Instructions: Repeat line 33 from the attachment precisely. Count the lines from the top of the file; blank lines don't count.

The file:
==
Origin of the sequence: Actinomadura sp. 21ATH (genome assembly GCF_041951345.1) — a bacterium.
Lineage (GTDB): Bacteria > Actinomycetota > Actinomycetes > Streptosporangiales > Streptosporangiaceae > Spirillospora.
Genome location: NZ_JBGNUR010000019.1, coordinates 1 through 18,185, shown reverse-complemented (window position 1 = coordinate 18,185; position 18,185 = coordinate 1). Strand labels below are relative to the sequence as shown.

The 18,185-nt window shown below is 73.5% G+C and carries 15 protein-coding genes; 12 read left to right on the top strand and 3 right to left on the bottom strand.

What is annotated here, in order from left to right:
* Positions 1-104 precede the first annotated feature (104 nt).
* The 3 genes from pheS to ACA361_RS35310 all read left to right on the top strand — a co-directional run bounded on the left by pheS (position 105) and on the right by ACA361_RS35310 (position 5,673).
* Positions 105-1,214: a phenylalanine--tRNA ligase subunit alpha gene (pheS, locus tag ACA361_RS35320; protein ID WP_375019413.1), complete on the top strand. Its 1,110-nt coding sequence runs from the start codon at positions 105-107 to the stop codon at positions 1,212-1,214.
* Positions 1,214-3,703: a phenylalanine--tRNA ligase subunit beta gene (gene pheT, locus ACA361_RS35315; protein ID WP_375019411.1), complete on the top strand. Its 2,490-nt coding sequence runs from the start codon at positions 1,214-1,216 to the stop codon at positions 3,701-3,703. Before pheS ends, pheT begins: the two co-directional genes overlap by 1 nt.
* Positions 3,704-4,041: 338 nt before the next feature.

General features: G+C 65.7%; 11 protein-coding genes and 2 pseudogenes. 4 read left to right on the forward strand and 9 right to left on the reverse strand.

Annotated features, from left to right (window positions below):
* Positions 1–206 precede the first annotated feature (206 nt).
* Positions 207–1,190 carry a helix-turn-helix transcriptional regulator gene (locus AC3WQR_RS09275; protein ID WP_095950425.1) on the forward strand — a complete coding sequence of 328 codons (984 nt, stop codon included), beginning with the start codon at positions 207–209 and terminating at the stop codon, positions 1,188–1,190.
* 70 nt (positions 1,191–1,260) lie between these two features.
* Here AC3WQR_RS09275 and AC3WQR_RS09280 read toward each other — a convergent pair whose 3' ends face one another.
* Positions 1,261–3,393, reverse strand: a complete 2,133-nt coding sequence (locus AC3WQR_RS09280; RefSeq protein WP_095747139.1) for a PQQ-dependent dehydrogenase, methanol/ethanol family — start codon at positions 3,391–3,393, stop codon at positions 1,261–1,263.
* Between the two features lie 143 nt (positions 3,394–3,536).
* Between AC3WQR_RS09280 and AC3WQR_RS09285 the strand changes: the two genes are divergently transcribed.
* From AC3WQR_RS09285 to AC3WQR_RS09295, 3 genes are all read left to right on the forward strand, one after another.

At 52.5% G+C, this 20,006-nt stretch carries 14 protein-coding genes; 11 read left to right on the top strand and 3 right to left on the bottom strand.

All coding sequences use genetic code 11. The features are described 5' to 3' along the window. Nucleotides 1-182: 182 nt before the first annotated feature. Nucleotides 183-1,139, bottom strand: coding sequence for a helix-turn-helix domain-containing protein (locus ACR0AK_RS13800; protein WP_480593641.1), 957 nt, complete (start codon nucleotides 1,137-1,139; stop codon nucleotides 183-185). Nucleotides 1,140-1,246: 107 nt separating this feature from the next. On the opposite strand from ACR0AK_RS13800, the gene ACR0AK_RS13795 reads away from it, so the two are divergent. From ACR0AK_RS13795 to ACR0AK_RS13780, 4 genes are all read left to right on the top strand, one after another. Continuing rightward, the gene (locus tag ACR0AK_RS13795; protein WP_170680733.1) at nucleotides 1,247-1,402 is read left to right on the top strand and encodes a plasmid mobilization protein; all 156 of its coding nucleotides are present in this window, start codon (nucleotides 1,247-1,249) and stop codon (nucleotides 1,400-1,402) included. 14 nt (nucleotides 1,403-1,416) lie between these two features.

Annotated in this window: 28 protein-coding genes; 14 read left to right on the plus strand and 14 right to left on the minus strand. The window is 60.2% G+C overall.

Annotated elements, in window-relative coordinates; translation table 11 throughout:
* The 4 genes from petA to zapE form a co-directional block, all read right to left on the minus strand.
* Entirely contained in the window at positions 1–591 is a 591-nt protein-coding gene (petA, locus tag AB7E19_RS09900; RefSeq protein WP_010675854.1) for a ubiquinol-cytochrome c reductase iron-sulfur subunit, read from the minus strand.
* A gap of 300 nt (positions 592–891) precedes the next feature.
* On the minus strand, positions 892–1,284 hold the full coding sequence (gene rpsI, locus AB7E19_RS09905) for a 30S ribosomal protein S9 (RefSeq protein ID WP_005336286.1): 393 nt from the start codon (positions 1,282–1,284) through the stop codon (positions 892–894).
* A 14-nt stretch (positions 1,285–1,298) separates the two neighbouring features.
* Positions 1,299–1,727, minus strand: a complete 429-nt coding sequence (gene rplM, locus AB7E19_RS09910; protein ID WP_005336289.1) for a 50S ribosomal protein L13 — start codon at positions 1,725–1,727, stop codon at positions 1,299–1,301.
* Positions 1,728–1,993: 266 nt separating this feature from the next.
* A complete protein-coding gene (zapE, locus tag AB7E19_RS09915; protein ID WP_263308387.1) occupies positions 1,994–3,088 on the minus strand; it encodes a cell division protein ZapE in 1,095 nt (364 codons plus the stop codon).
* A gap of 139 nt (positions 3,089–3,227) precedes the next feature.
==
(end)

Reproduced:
* A gap of 139 nt (positions 3,089–3,227) precedes the next feature.